Teaching medical students how to care for people with disabilities
A recent paper found more than three-quarters of first-year medical students were more comfortable approaching patients with disabilities in clinical settings after completing an educational session
A recent study highlights a curriculum at the University of Michigan Medical School that aims to teach medical students how to better care for, and interact with, patients with disabilities.
“Understanding how to approach individuals with disabilities in a clinical setting isn’t intuitive to everyone,” says Sandra Hearn, M.D., an assistant professor of physical medicine and rehabilitation at Michigan Medicine. “In fact, it’s natural to be unsure of what to say or how to approach someone who looks different from ourselves.”
Hearn designed the curriculum, and it was recently published on MedEdPORTAL to enable other institutions to download and replicate the session in their own education programs. The downloadable materials include the complete session video, with built-in pause points for reflection and discussion, as well as presentation slides with embedded videos. The accompanying report describes the session and shows how it was assessed by students.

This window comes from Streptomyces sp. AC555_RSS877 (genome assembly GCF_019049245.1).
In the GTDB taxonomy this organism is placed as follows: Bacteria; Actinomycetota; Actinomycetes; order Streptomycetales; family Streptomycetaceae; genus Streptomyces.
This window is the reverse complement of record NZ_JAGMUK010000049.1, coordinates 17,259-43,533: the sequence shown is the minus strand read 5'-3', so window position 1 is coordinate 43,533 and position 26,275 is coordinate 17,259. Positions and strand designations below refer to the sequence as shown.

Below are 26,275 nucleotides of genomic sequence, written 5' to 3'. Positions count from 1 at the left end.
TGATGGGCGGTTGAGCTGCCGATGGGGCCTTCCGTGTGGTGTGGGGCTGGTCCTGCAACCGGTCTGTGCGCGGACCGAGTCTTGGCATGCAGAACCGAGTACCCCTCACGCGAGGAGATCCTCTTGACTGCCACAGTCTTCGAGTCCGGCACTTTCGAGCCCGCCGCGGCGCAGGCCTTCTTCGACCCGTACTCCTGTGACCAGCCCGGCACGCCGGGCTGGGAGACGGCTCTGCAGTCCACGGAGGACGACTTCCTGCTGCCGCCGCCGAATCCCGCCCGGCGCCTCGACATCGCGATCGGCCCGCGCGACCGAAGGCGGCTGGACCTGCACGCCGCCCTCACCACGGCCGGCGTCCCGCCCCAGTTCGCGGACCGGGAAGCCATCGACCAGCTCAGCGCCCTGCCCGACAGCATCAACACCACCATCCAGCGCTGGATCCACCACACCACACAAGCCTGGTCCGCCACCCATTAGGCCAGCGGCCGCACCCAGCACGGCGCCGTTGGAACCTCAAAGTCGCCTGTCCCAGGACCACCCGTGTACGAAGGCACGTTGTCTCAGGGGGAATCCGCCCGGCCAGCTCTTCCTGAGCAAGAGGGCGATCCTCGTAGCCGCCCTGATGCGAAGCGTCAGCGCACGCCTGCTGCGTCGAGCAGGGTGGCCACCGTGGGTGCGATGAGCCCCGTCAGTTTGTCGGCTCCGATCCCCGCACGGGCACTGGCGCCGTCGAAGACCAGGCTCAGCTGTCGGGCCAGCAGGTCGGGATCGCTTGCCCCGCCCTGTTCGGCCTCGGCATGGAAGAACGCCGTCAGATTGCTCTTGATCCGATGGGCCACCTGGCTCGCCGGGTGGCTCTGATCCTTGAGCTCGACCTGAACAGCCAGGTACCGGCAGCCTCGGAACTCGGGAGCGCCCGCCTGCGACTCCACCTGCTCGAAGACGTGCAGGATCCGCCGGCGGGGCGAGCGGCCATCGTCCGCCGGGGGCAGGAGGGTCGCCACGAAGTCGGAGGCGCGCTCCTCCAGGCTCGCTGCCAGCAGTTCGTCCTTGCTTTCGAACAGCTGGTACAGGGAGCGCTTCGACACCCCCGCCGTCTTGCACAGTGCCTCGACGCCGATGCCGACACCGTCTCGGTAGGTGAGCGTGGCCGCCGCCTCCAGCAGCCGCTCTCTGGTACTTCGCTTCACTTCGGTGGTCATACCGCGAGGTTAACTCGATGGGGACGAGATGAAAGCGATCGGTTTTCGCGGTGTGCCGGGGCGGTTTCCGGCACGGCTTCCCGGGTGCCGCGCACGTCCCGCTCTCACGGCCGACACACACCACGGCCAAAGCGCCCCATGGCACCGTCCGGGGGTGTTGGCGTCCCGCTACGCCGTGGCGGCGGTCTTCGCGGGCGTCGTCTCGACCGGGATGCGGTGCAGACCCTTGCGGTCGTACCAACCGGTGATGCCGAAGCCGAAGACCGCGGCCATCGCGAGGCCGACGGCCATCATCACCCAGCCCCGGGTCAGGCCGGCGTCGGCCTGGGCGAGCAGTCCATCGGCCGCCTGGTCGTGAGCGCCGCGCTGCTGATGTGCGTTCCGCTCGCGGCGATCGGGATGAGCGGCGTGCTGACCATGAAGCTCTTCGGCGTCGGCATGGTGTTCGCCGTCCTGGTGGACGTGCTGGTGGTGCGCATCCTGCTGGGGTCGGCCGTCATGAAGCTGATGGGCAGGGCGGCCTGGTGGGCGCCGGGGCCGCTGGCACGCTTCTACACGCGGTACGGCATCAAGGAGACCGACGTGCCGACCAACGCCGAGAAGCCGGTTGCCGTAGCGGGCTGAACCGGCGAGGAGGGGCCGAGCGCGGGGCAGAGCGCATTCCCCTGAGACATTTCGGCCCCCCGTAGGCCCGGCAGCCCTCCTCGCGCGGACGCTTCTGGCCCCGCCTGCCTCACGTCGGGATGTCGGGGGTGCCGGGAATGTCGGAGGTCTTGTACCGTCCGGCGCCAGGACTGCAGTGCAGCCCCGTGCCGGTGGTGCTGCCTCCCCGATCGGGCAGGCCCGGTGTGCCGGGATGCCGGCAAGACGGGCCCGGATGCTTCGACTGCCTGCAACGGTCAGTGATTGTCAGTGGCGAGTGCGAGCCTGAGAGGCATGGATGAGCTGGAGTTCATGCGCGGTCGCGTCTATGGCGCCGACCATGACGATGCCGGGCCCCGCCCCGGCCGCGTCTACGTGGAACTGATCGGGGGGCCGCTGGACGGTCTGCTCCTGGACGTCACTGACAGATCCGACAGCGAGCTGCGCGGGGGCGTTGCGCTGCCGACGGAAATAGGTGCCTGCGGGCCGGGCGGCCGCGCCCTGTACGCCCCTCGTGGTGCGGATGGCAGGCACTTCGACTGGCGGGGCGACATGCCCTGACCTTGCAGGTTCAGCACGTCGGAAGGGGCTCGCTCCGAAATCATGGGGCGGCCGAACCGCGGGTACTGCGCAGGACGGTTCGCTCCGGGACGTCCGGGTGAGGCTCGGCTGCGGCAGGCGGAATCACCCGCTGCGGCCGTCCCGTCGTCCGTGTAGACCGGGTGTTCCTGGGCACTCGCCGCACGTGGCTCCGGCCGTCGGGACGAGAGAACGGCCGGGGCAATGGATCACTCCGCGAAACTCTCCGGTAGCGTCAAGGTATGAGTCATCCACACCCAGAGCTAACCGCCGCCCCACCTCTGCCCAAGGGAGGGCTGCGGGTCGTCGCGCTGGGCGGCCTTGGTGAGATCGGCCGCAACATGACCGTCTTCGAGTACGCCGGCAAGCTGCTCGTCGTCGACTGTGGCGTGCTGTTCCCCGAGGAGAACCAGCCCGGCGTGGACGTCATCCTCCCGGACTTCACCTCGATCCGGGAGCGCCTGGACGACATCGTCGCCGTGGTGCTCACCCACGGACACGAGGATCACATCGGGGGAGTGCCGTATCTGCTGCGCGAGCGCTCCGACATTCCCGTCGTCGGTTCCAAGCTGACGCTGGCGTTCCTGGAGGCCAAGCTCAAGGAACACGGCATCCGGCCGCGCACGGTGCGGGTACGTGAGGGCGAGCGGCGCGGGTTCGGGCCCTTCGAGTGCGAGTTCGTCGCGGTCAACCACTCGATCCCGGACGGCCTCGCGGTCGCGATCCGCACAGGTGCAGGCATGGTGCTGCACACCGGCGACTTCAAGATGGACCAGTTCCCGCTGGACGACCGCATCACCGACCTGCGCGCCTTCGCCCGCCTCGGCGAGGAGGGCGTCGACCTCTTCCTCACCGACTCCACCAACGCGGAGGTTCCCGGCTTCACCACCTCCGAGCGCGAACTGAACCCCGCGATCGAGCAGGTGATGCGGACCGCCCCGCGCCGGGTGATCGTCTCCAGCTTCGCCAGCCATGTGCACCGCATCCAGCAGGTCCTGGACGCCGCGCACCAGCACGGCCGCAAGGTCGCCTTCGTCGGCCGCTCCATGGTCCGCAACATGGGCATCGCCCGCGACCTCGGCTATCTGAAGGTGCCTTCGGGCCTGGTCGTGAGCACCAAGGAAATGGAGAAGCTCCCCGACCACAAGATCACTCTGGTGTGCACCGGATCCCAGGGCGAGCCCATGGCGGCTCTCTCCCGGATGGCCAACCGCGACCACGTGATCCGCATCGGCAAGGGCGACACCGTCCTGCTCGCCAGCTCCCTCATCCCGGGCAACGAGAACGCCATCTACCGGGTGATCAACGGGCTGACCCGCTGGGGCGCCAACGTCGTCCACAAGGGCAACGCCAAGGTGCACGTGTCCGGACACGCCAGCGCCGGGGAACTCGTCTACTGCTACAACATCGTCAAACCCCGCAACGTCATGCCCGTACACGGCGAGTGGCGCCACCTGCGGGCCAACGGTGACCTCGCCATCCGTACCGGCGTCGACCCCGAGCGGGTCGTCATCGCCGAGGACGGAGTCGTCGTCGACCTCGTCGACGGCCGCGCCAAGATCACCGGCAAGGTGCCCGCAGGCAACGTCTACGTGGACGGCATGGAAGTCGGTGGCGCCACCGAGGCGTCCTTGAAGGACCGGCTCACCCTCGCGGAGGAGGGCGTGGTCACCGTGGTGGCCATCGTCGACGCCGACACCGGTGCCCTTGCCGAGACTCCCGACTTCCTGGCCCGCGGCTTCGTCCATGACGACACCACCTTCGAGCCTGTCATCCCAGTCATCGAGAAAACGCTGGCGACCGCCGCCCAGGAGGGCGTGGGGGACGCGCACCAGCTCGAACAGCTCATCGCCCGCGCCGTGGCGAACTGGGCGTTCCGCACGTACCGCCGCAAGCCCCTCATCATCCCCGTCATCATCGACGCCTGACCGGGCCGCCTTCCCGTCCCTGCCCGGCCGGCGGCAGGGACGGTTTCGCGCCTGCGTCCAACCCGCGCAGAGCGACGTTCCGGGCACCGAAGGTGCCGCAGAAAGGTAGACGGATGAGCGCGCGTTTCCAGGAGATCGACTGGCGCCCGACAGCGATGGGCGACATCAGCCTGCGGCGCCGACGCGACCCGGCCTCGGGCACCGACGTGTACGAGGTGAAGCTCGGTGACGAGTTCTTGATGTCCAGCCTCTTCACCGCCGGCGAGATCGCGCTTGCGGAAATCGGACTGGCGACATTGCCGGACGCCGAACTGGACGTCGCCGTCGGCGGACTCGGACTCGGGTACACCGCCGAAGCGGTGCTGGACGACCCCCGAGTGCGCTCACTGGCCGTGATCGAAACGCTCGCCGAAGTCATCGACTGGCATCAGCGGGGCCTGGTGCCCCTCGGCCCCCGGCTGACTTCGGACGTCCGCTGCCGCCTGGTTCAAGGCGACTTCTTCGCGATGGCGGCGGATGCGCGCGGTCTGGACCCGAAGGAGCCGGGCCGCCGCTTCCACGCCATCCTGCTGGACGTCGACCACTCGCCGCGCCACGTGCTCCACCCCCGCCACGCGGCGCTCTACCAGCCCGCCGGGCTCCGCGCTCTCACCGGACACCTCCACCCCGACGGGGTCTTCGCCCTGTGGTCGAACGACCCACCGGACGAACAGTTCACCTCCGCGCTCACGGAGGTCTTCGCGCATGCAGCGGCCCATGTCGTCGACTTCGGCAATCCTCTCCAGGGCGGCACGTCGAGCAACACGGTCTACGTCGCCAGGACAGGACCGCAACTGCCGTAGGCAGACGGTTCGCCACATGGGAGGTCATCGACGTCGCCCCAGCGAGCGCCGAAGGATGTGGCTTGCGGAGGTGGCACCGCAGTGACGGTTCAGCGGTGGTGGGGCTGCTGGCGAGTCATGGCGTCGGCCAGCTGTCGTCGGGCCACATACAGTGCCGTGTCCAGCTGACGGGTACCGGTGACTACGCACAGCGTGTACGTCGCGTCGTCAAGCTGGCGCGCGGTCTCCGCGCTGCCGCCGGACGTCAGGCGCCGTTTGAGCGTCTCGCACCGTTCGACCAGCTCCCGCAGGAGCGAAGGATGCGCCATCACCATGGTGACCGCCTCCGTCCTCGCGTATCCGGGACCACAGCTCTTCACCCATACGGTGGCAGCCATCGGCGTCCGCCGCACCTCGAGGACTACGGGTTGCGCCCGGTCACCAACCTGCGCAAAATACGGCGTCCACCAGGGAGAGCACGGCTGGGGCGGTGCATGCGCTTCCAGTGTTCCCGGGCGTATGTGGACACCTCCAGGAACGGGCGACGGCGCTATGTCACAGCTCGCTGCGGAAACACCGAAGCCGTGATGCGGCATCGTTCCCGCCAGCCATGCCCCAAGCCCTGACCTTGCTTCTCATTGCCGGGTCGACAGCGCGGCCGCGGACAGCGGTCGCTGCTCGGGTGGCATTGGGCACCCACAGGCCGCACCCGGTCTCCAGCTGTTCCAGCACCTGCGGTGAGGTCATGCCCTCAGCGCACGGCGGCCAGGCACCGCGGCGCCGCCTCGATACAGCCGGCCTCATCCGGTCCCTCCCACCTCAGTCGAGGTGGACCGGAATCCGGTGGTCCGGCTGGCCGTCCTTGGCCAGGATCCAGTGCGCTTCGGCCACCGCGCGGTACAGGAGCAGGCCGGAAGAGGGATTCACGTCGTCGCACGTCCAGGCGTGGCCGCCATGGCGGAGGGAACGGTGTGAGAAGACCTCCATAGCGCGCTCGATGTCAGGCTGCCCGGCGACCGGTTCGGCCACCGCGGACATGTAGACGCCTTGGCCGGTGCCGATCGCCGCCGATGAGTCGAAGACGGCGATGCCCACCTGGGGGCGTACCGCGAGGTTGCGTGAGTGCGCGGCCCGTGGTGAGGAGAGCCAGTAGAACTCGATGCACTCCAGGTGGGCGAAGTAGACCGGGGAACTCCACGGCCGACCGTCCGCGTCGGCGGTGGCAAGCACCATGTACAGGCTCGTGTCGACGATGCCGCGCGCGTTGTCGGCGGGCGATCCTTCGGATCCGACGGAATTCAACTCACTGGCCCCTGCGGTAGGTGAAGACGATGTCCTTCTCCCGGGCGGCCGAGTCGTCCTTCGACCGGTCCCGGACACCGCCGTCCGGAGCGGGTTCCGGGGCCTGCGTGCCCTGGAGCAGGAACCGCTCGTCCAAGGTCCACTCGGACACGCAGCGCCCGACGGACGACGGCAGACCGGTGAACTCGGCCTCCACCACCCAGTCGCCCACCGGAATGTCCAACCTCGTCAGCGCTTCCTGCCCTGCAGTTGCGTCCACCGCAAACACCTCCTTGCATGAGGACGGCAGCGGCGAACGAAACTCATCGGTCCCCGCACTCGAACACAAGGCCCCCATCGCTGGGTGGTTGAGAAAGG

“We built this interactive session to help medical students reflect upon and better prepare themselves for approaching individuals with disabilities in clinical encounters,” she says. “I felt we needed a session that would allow students to reflect on their own responses and anxieties, as well as experience and relate to the common humanness that we all share, across the range of abilities we each have.”
Hearn wanted the curriculum to address that caring for patients isn’t a one-type-fits-all approach, and that backgrounds and biases in physicians should be recognized.
“Interacting well with someone with a disability isn’t about memorizing what to say or how to position one’s body,” Hearn says. “It’s about connecting to a human being in spite of the differences between all of us. And if we’re a little nervous seeing someone who’s different, making ourselves feel guilty about this natural reaction isn’t going to make us doctor better. We should recognize our own responses, recognize the biases we may carry and then move forward with our desire to connect and serve.”
Read more of this story in the Michigan Health Lab.